The Poughkeepsie Tapes (2007) Movie Review
Written By: TJ
Edited By: Grave Reviews Staff
Director: John Erick Dowdle
Producers: Drew Dowdle
Writers: John Erick Dowdle, Drew Dowdle
Date Released: April 27, 2007
Stacy Chboski as Cheryl Dempsey
Ben Messmer as Ed
Ivar Brogger as Leonard Schway
Samantha Robson as Samantha
Iris Bahr as Aretha Creely
Ron Harper as Mike Moakes
Lou George as Felton Lewis
Bobbie Sue Luther as Josephine
Amy Lyndon as Alice Endrisart
Scott Beehner as Jason Ribling
Rating: 3/5 Graves
***May contain some spoilers***
In 2001, the town of Poughkeepsie in New York was shocked after police discovered 10 bodies buried in the backyard of a residential house. But that is just the beginning of the nightmare because when the police went inside the house, they found at least 800 tapes in an organized manner showing disturbing contents of crimes committed by a serial killer for a decade. Each crime was filmed from the first moments when the killer stalked his victims up to the victims last seconds alive, and that just brings unimaginable fear not only to the residents of the town, but also to the people investigating and tracking this particular unstable person’s records. After discovering these tapes, a terrifying surprise unvails itself when the police find the “missed” victim who was left alive by the killer, by the name of Cheryl Dempsey (Stacy Chboski). Soon after, the authorities realize that they are nowhere near identifying the despicable criminal even though they had a chance to interview Cheryl. What they do know, is that this serial killer, knows how to play his game really well.
The Poughkeepsie Tapes (2007) is by far one film that was truly disturbing. I am not sure how many times I will use the word “disturbing” throughout this review but I am not going to keep track. This film takes on the realism factor in a very effective way. The found footage as displayed in the film was exceptionally convincing. The prosthetic, makeup, and even the execution of killings are impressive enough to provide us some gory fantasy. Although not outstanding, these elements make you forget that you’re watching a film and drags you unknowingly to a documentary and into the twisted mind of the killer. The most disturbing part for me, and it may not be as gory as you would assume, is the interview from Cheryl Dempsey after she was found in the killer’s house. She was deranged and everything she can say is “I don’t know, what do you want me to say?”. As brutal and horrifying as this film may be, the true frightening factor lies in the aftermath. As such, the film’s psychological effect on the viewer is where the disturbing elements come to fruition.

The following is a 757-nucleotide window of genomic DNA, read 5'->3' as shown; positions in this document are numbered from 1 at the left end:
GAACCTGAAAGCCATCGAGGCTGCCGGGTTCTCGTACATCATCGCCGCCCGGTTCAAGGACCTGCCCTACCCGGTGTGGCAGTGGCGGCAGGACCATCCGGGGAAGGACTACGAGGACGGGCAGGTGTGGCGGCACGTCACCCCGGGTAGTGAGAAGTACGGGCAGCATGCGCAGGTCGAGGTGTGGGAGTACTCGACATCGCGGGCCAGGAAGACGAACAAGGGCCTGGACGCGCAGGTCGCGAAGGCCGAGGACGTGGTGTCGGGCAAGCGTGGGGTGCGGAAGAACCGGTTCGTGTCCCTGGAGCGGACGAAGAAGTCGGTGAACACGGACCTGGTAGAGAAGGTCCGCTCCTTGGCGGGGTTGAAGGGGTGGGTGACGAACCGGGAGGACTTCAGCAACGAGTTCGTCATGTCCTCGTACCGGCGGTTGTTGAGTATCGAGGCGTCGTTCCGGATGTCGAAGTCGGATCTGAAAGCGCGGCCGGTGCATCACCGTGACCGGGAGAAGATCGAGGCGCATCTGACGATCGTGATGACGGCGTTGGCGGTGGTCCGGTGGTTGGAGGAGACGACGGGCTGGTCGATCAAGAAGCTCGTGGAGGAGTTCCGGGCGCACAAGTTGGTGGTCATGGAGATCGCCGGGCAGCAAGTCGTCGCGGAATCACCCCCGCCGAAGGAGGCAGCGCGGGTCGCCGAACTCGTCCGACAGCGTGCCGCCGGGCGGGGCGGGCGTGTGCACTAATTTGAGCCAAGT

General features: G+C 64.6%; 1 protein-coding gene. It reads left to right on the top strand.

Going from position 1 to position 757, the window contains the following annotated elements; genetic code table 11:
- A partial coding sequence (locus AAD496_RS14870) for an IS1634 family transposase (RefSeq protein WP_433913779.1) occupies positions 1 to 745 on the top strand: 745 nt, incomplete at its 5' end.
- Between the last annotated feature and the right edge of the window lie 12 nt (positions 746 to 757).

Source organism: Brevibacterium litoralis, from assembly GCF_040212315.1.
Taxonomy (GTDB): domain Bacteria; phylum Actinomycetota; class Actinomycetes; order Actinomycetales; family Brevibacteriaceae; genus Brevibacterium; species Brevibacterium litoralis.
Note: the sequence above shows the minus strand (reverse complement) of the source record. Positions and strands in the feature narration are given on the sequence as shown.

The Grave Review
After its failed release in Tribeca Film Festival in May 2007, The Poughkeepsie Tapes has vanished from Earth like nothing. It never had a proper publicity in cinemas or in theaters, and people weren’t aware of this film that’s been overshadowed by mainstream films. The Poughkeepsie Tapes, although not the greatest film, deserves more credit than it received.
Though in a tight budget, The Dowdle Brothers give us pure entertainment by creating a film with full grasp on realism and the found footage flick is one with the theme. Many found footage films today have a cinematic quality in them that leaves The Poughkeepsie Tapes attached to campiness and believability compares to the new movies of the same genre we see now. The director and writer played it well by following the most logical criteria when making such theme.
The story of Cheryl Dempsey is disturbing enough to stand on its own. But the production decides to emphasize it by providing interviews and clips from FBI and police authorities which gives us a firm trust on the facts presented in the movie. It was further elaborated through the dialogues written on the script. Cheryl’s story left a lot to the imagination as it progressed, and gives an unusual psychological depth to the killer’s character which is often missing in horror. Sometimes, it is scarier to think about things that you don’t see.
The characters may be the only heavily criticized element of this film. It was said that there were “too much acting” from our actors who showed exaggerated voices and body language. I can agree on this because most of the time in reality, people who are involved in cases like these tend to speak in a detached, matter-of-fact way as a natural tendency of reacting to such situations. In this way, some of the acting seemed unrealistic taking the surrounding circumstances of the film into consideration.
There are many loopholes that I’ve seen when I watched the film for the second time. That include the music background that you’ll hear when watching the supposed “found footages” and the dumb things the killer did like showing up to Cheryl’s mother amidst the investigation. These are things that have no logical reasoning but can only be noticed by a keen eye. Nevertheless, the movie is still entertaining compared to other films with such theme.
For the foregoing reasons, Grave Reviews gives The Poughkeepsie Tapes (2007) three graves out of five graves.
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